No Wild West wireless by ProQuest

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[...] VW is now moving to Chatanooga, Tenn. The problem with that is they're not interoperable. Because there's not a wireless standard for the discrete industry, as the industry evolves, we don't want to see more of this diverse 'nonstandardization' so to speak.

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									No
Wild West
wireless
Automotive manufacturers want
wireless standard that meets
their special requirements,
not those of a process world

                          A
By Ellen Fussell                    utomotive manufacturers still
Policastro                          struggle in the midst of financial
                                    turmoil, yet they forge ahead
                          in technical innovation and continue
                          to sound the horn of standardization
                          needs, especially in the field of wireless for dis-    and explained
                          crete manufacturing.                                  how the standard could
                             In a presentation at ISA EXPO last October,        better meet discrete manufacturers’ needs.
                          Mike Read, senior technical specialist in IT at
     See related story
     on page 26.
                          Ford Motor Company in Dearborn, Mich., voiced         Robots need no tangles
                          the struggles of automotive manufacturers in ob-      There are places where wireless is a requirement
                          taining next-generation wireless requirements.        because the wired equivalent is not practical,
                             The specific requirements for discrete parts        such as on robots, where the end effector is con-
                          manufacturing screams for standards writers to        tinuously flexing. “On a robot, you have six axes
                          take another look at the ISA100.11a standard,         with joints moving,” Read said. “So you have the
                          which so far is process heavy. And since the auto-    base axis 1 turning clockwise or counterclock-
                          motive industry does not yet have a wireless stan-    wise. Axis 2 makes the robot bow down. Then
                          dard, they are putting together a set of require-     you work your way up to the sixth axis, at the
                          ments with the intent for these requirements to       wrist. All those axes have to get wired to the end
                          become part of the ISA100.11a standard.               effector, and it has to go past all those axes. So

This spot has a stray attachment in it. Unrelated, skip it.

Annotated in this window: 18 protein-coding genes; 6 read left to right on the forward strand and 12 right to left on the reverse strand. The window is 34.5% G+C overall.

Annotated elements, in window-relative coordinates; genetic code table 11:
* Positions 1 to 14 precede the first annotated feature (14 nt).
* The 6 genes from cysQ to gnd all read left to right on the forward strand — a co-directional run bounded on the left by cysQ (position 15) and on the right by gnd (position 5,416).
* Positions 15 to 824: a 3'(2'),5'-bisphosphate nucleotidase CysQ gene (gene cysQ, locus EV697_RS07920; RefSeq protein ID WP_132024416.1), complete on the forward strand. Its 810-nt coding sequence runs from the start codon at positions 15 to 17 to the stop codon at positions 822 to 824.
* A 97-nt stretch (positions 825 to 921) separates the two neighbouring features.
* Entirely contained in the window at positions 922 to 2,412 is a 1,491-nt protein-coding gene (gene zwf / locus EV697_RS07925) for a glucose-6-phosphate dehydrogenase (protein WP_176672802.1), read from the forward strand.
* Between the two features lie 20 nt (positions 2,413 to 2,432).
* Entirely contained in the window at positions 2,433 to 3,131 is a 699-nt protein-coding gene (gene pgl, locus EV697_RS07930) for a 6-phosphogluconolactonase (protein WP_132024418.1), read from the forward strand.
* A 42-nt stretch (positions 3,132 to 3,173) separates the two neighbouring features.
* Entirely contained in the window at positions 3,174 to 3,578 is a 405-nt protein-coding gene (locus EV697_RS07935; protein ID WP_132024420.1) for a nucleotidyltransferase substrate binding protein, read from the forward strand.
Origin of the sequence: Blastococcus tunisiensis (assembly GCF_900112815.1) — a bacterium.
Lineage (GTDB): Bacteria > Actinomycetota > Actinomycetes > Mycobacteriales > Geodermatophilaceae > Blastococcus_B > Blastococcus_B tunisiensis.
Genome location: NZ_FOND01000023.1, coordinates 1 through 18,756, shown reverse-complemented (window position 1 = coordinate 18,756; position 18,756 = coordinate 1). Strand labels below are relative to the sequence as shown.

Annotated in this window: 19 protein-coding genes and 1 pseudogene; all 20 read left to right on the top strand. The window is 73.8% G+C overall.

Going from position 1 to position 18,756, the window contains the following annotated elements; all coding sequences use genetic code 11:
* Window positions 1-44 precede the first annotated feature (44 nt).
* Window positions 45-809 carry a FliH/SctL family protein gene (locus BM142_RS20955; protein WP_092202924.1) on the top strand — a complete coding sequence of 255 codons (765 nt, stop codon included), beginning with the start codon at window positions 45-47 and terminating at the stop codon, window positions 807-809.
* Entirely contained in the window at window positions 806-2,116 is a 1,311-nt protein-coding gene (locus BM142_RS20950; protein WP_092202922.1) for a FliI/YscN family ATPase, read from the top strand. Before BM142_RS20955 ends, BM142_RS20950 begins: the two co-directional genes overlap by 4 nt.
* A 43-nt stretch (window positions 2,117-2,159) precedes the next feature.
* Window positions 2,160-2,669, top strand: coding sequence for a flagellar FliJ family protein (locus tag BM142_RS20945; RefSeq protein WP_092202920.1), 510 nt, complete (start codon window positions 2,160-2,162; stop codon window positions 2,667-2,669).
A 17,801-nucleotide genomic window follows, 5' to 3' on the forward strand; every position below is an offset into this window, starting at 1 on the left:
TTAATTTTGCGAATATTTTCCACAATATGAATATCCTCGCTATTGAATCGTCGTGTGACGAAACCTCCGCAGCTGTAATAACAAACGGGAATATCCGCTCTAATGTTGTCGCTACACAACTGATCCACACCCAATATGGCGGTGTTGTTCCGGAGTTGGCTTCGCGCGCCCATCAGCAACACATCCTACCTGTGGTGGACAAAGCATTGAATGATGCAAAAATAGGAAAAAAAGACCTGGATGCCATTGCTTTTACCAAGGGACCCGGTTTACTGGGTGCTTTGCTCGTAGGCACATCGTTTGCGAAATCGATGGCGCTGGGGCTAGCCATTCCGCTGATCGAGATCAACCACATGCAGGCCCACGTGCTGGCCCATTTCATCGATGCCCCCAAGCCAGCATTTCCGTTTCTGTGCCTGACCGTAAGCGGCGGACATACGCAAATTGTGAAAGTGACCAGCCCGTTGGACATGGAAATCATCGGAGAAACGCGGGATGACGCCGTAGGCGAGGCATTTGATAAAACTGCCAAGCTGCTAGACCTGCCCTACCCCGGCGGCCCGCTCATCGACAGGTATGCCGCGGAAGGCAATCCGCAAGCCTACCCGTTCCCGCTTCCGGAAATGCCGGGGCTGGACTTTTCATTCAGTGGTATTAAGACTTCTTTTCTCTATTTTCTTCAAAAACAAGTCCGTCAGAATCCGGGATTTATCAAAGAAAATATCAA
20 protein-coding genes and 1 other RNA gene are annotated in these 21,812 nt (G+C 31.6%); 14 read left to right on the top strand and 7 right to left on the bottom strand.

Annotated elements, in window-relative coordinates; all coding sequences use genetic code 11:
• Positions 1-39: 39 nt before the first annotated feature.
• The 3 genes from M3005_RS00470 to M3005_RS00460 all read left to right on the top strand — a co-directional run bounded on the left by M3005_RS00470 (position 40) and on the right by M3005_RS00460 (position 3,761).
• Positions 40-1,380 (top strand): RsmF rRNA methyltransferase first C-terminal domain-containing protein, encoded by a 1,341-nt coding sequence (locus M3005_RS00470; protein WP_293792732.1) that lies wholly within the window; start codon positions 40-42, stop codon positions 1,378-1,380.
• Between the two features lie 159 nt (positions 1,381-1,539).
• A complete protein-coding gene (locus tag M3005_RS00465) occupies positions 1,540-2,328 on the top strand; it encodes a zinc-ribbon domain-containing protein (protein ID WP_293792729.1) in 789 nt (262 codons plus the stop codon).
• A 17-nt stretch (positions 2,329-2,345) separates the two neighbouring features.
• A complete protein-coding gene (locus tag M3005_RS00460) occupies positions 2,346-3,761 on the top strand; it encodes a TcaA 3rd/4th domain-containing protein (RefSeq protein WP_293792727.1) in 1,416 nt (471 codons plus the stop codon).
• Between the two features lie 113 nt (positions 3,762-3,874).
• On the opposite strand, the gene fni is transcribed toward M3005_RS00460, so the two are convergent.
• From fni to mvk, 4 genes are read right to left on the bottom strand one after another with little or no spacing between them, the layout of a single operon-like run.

“When we conceived ISA100 would be a fam-          every axis that flexes is flexing that wire. If you
                          ily of standards, we envisioned immediately that      continuously flex a coat hanger it’ll break. The
                          manufacturing automation would need tighter           same thing happens with copper wires.”
                          constraints on the time issue,” said Wayne Mang-         That is the classic example, but similar applica-
                          es, the ISA100 chair and program manager at Oak       tions, such as festooned cables (as with a shower
                          Ridge National Labs. “We’re glad to see that group    curtain) mean a tool goes on a rail forward and
                          becoming active in the ISA100 family. In fact, VW     backward. It is connected on a base, and “rather
                          is now moving to Chatanooga, Tenn. And I’m try-       than a rail, we use a festoon, which is equivalent to
                          ing to get them to join. They have plans to build a   a hanger on a shower curtain that droops down,”
                          multi-billion dollar plant. And other companies       Read said. “So as it pulls away from its base, the
                          are building nearby to support that plant.”           festoon cable stretches out, like a shower curtain
                             In his talk, Read pointed out the major differ-    unfolds. It’s the same problem with a high-speed
                          ences in today’s ISA100.11a standard between          machine; most cables will sway and slap into
                          process and discrete manufacturing requirements       each other, with a lot of flexing of cables.”


20    INTECH APRIL 2009   WWW.ISA.
								
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